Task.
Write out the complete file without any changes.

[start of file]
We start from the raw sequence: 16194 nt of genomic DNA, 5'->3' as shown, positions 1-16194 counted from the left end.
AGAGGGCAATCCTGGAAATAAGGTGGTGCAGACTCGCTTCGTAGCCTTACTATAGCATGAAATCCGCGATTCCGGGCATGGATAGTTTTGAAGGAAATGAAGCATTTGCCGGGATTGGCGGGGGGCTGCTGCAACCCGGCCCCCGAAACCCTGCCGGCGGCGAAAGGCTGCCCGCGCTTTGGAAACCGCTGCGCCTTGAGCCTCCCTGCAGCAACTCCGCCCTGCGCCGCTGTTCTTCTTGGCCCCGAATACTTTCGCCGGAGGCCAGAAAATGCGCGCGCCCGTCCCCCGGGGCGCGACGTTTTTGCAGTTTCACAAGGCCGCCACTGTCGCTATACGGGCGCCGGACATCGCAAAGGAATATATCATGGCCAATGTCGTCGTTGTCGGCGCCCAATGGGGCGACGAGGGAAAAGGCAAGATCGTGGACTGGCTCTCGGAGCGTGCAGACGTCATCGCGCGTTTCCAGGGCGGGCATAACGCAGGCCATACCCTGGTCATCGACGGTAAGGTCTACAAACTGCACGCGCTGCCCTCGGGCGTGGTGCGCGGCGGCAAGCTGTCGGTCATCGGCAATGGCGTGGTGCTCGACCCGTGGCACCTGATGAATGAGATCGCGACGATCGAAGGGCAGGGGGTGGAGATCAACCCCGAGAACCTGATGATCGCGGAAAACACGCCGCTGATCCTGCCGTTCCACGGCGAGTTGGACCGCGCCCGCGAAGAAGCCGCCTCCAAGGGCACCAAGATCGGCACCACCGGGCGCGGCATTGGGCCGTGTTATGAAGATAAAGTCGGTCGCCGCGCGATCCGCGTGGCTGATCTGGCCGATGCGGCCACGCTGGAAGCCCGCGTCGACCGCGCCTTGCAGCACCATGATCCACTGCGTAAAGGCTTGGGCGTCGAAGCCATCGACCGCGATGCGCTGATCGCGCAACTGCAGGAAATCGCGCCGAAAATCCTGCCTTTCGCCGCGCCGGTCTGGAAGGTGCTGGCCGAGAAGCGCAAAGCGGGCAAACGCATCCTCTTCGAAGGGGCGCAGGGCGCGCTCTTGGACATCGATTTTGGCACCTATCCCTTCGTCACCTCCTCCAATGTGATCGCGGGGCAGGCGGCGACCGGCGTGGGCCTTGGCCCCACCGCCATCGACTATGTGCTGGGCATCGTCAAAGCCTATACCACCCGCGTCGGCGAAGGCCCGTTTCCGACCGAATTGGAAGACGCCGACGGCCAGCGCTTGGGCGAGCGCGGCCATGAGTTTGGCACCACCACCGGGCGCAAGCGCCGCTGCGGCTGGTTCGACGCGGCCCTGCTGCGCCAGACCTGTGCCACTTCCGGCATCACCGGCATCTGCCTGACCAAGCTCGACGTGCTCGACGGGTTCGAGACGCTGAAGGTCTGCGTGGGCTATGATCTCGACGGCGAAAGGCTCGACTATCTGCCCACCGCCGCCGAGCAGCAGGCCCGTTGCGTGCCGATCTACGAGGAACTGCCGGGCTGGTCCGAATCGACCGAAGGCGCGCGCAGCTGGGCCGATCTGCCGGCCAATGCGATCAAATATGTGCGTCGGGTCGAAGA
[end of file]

We start from the raw sequence: 16194 nt of genomic DNA, 5'->3' as shown, positions 1-16194 counted from the left end.
AGAGGGCAATCCTGGAAATAAGGTGGTGCAGACTCGCTTCGTAGCCTTACTATAGCATGAAATCCGCGATTCCGGGCATGGATAGTTTTGAAGGAAATGAAGCATTTGCCGGGATTGGCGGGGGGCTGCTGCAACCCGGCCCCCGAAACCCTGCCGGCGGCGAAAGGCTGCCCGCGCTTTGGAAACCGCTGCGCCTTGAGCCTCCCTGCAGCAACTCCGCCCTGCGCCGCTGTTCTTCTTGGCCCCGAATACTTTCGCCGGAGGCCAGAAAATGCGCGCGCCCGTCCCCCGGGGCGCGACGTTTTTGCAGTTTCACAAGGCCGCCACTGTCGCTATACGGGCGCCGGACATCGCAAAGGAATATATCATGGCCAATGTCGTCGTTGTCGGCGCCCAATGGGGCGACGAGGGAAAAGGCAAGATCGTGGACTGGCTCTCGGAGCGTGCAGACGTCATCGCGCGTTTCCAGGGCGGGCATAACGCAGGCCATACCCTGGTCATCGACGGTAAGGTCTACAAACTGCACGCGCTGCCCTCGGGCGTGGTGCGCGGCGGCAAGCTGTCGGTCATCGGCAATGGCGTGGTGCTCGACCCGTGGCACCTGATGAATGAGATCGCGACGATCGAAGGGCAGGGGGTGGAGATCAACCCCGAGAACCTGATGATCGCGGAAAACACGCCGCTGATCCTGCCGTTCCACGGCGAGTTGGACCGCGCCCGCGAAGAAGCCGCCTCCAAGGGCACCAAGATCGGCACCACCGGGCGCGGCATTGGGCCGTGTTATGAAGATAAAGTCGGTCGCCGCGCGATCCGCGTGGCTGATCTGGCCGATGCGGCCACGCTGGAAGCCCGCGTCGACCGCGCCTTGCAGCACCATGATCCACTGCGTAAAGGCTTGGGCGTCGAAGCCATCGACCGCGATGCGCTGATCGCGCAACTGCAGGAAATCGCGCCGAAAATCCTGCCTTTCGCCGCGCCGGTCTGGAAGGTGCTGGCCGAGAAGCGCAAAGCGGGCAAACGCATCCTCTTCGAAGGGGCGCAGGGCGCGCTCTTGGACATCGATTTTGGCACCTATCCCTTCGTCACCTCCTCCAATGTGATCGCGGGGCAGGCGGCGACCGGCGTGGGCCTTGGCCCCACCGCCATCGACTATGTGCTGGGCATCGTCAAAGCCTATACCACCCGCGTCGGCGAAGGCCCGTTTCCGACCGAATTGGAAGACGCCGACGGCCAGCGCTTGGGCGAGCGCGGCCATGAGTTTGGCACCACCACCGGGCGCAAGCGCCGCTGCGGCTGGTTCGACGCGGCCCTGCTGCGCCAGACCTGTGCCACTTCCGGCATCACCGGCATCTGCCTGACCAAGCTCGACGTGCTCGACGGGTTCGAGACGCTGAAGGTCTGCGTGGGCTATGATCTCGACGGCGAAAGGCTCGACTATCTGCCCACCGCCGCCGAGCAGCAGGCCCGTTGCGTGCCGATCTACGAGGAACTGCCGGGCTGGTCCGAATCGACCGAAGGCGCGCGCAGCTGGGCCGATCTGCCGGCCAATGCGATCAAATATGTGCGTCGGGTCGAAGA